Listen, I don't try to live my life as a contrarian. That's not true -- I kind of do. I spend a lot of time in public houses and taverns, and I have a two-hour commute that allows me to hear a lot of the sports world's most popular opinions. Sometimes, I think it's best to take a look at the other side.
In this space, I'll be articulating a handful of positions that are the opposite of what most people think -- unpopular opinions, if you will -- and explain why, well, my unpopular opinions are right and everyone else is wrong. Below are my unpopular opinions for Week 11.
I can hear you all now. "The 49erswin one game, and here's Rank, already putting them into the damn Super Bowl." Yeah, not exactly. The Bears and 49ers were rivals in the 1980s. The 49ers are partially (more like totally) responsible for Walter Payton never getting a touchdown in the Super Bowl years ago. So it gives me absolutely no pleasure to give the 49ers credit for what is happening. But they deserve like. Like when Paul Gleason had to give respect to Bruce Willis at the end of "Die Hard," you know? (And this is not a dated reference, because Christmas is right around the corner, and "Die Hard" is clearly a holiday classic.)
But this is about the 49ers, and I really do kind of like what they're doing. Specifically, I like what coach Kyle Shanahan is doing. The team is currently ranked 21st in total offense, which isn't great. But when you consider most casual fans would only be able to identify Carlos Hyde and the dreamy backup QB they got from New England, this is a pretty big accomplishment. It's like building a wardrobe out of items you found at the thrift store and still being able to rock it.
The team sort of has its quarterback of the future. Jimmy Garoppolo might see the field at some point. But Shanahan has been in no rush, in no small part because C.J. Beathard has played so well. (And that offensive line doesn't exactly inspire confidence.) The bottom line is, the 49ers didn't have to pay a lot for Jimmy G, coughing up a second-round pick, which is very inexpensive, given the position. The Bears paid more to go up one spot to draft Mitchell Trubisky second overall. The Chiefs and Texans paid a lot more to move up in the draft for Patrick Mahomesand Deshaun Watson, respectively. So Garoppolo is a bargain. And they aren't so heavily invested that it keeps them from going after Kirk Cousins in free agency next year, like some expect.
But what about the defense? Well, there you go, imaginary contrarian, peppering me with questions. The defense isn't great. But there are pieces (like three consecutive first-round D-linemen). And again, the 49ers didn't get locked into any bad contracts and are expected to have a ton of cap space. Because they didn't spend so much in the draft, they can address that side of the ball in a variety of ways. (If the Bears blow out their coaching staff, defensive coordintor Vic Fangio could make a return to the Bay Area.)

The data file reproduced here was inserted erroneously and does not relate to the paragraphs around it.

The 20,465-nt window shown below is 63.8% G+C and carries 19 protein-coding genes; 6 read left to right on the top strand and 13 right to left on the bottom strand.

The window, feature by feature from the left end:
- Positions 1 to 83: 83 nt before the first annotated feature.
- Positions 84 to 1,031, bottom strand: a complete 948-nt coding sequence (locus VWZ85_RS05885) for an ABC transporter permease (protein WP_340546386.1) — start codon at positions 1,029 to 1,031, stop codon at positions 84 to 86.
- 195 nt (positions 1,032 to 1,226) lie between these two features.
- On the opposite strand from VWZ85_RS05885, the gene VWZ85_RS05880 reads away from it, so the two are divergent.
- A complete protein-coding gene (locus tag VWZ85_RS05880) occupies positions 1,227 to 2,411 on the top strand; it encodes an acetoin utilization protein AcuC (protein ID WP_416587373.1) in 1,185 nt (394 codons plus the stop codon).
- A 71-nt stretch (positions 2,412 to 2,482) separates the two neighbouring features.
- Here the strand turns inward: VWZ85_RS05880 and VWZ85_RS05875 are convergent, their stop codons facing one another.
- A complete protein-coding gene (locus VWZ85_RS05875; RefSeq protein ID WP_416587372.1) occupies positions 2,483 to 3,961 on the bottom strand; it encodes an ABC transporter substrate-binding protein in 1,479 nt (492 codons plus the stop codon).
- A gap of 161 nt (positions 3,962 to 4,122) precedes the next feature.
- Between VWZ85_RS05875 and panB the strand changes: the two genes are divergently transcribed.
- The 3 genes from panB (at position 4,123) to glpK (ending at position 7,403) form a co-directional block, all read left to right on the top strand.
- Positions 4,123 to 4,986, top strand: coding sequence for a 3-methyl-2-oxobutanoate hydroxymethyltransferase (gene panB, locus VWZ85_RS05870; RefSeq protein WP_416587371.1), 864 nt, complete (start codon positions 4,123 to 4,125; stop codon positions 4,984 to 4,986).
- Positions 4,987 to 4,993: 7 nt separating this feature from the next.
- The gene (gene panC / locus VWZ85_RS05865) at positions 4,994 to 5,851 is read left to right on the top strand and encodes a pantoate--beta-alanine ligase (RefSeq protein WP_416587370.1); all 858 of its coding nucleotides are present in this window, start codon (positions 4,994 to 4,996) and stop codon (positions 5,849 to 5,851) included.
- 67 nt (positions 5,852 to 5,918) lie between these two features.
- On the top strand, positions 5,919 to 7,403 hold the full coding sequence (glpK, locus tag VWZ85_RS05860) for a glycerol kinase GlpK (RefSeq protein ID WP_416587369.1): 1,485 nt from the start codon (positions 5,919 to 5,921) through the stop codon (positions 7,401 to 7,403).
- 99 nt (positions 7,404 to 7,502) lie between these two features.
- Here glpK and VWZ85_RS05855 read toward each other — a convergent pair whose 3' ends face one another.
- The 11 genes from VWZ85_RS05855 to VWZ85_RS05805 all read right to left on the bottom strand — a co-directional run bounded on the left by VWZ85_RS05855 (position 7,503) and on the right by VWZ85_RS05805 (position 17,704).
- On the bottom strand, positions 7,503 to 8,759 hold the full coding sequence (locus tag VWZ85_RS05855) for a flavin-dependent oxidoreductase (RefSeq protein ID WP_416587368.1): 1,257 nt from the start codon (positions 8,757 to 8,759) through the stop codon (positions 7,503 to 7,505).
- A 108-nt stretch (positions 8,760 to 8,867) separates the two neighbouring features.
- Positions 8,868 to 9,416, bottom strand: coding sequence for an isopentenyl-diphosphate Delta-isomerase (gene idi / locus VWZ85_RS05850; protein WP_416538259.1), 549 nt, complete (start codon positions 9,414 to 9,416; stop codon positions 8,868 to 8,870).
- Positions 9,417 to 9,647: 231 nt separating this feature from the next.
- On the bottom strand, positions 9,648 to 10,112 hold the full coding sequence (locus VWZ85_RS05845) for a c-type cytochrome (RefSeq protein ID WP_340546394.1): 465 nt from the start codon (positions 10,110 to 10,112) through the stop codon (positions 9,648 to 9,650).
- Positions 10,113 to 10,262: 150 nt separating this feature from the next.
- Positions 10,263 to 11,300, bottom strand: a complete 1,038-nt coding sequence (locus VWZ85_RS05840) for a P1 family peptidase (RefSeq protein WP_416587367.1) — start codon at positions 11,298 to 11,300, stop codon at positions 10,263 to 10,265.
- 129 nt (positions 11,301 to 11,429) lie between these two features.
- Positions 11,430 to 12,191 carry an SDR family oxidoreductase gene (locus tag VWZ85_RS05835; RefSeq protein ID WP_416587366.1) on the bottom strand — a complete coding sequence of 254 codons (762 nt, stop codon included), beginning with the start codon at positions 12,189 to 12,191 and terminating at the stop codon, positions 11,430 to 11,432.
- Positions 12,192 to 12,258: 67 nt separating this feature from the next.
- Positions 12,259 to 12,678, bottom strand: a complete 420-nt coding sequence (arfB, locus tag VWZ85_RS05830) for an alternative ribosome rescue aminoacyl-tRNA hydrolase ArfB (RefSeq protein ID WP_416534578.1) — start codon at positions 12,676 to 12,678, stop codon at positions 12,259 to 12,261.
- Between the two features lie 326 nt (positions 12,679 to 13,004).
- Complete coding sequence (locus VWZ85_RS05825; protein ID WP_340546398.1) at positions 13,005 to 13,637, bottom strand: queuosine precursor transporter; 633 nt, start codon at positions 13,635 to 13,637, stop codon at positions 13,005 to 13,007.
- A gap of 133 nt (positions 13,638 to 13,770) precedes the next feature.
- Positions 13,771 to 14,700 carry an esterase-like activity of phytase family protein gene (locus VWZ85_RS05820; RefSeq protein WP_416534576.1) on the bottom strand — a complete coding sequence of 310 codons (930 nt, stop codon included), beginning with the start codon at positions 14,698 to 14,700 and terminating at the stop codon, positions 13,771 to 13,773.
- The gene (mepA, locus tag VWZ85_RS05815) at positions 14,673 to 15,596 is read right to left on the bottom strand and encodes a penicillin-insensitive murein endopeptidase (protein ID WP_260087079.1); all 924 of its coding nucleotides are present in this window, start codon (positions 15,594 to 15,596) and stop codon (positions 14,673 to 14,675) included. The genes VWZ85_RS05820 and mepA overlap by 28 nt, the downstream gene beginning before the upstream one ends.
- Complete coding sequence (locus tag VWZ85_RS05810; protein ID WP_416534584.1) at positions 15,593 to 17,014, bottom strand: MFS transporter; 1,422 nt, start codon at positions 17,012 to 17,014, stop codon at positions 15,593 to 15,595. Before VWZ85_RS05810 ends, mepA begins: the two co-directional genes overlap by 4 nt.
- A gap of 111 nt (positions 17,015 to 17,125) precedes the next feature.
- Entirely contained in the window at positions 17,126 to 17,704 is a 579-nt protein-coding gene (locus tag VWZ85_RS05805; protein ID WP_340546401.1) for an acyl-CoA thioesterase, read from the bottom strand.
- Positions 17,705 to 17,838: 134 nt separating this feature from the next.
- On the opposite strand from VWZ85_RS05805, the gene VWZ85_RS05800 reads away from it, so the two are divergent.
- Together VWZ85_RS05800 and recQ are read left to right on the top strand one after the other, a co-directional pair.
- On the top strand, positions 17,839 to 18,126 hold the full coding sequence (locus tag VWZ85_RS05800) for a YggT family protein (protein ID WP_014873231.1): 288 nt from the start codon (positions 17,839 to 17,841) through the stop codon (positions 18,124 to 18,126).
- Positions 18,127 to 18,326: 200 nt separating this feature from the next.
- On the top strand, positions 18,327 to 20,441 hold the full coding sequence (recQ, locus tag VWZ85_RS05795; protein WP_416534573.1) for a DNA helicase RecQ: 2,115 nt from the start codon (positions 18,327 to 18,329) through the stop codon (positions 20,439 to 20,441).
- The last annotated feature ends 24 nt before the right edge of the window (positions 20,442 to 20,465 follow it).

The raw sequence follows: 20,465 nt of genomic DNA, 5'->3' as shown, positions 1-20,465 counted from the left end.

*BTW, did you never hear this story? The 49ers boat-raced the Bears in the 1984 NFC Championship Game. And then, in a classy move by Bill Walsh, put guard Guy McIntyre in the backfield. The Bears didn't forget. And the following season, the Bears one-upped them by giving the ball to William Perry (a.k.a., The Fridge) in short-yardage situations. Then coach Mike Ditka became enamored with it. Perry scored a touchdown in Super Bowl XX, and now I'm triggered. Let's move on.
Great job, Bills. Making Tyrod the scapegoat for the Bills' 28th-ranked offense is like the Emperor holding Darth Vader solely responsible for leaving the Death Star vulnerable to an exposed thermal exhaust port (What, is Nathan Peterman supposed to be the New Hope?). It's not his fault. It's not like Tyrod was out there trading Marcell Dareus. And Sammy Watkins. And letting Bob Woods go for free.
But here's the rub: This might or might not be considered an unpopular opinion depending on who you talk to. The fantasy community is legit mad. We loved Tyrod because his scrambling ability made him a valuable commodity. But a lot of Bills fans in my mentions assert he's been indecisive in the pocket, scrambles too much and has been unreliable. Or they point out that most of his "big plays" result from dump offs to LeSean McCoy that he ends up taking to the house.
And that's fair -- you know, except that it's not really true. According to NFL Media research, Tyrod ranks 21st in passing yards that come after the catch (43.9 percent) -- way behind Drew Brees' league-leading 55 percent. Not sold? That's OK. I mean, I also feel like it's totally sound to criticize a quarterback for getting the ball into the hands of his best player. Especially when Nick O'Leary is standing out there wide open! But if you really think the dude can't throw, well, here are more numbers for you:
Another popular point that emerged on Twitter after the Tyrod decision was this little nugget: The last team to pull its starting quarterback for a rookie while steaming for the playoffs was the New York Giants back in 2003. And I get that. But Eli Manning was the first-overall pick in the draft. And Kurt Warner will admit to you it was only a matter of time before he was pulled. Buffalo selected Peterman in the fifth round last year. I get the Bills want to know what they have. And maybe they believe they're not getting past the Patriots and Jaguars anyway. But they didn't even want to give it a shot?
I don't get it. Tyrod is one of the most-maligned starting quarterbacks in recent memory. He's not a perfect passer, but he's still good. He's also one of just four quarterbacks this season who have at least 10 touchdown passes and three or fewer interceptions. The other three are Tom Brady, Aaron Rodgers and Alex Smith. But hey, good luck with Peterman. There hasn't been a risk this great associated with a Peterman since the catalog introduced the urban sombrero. (Fine, that's a dated reference.)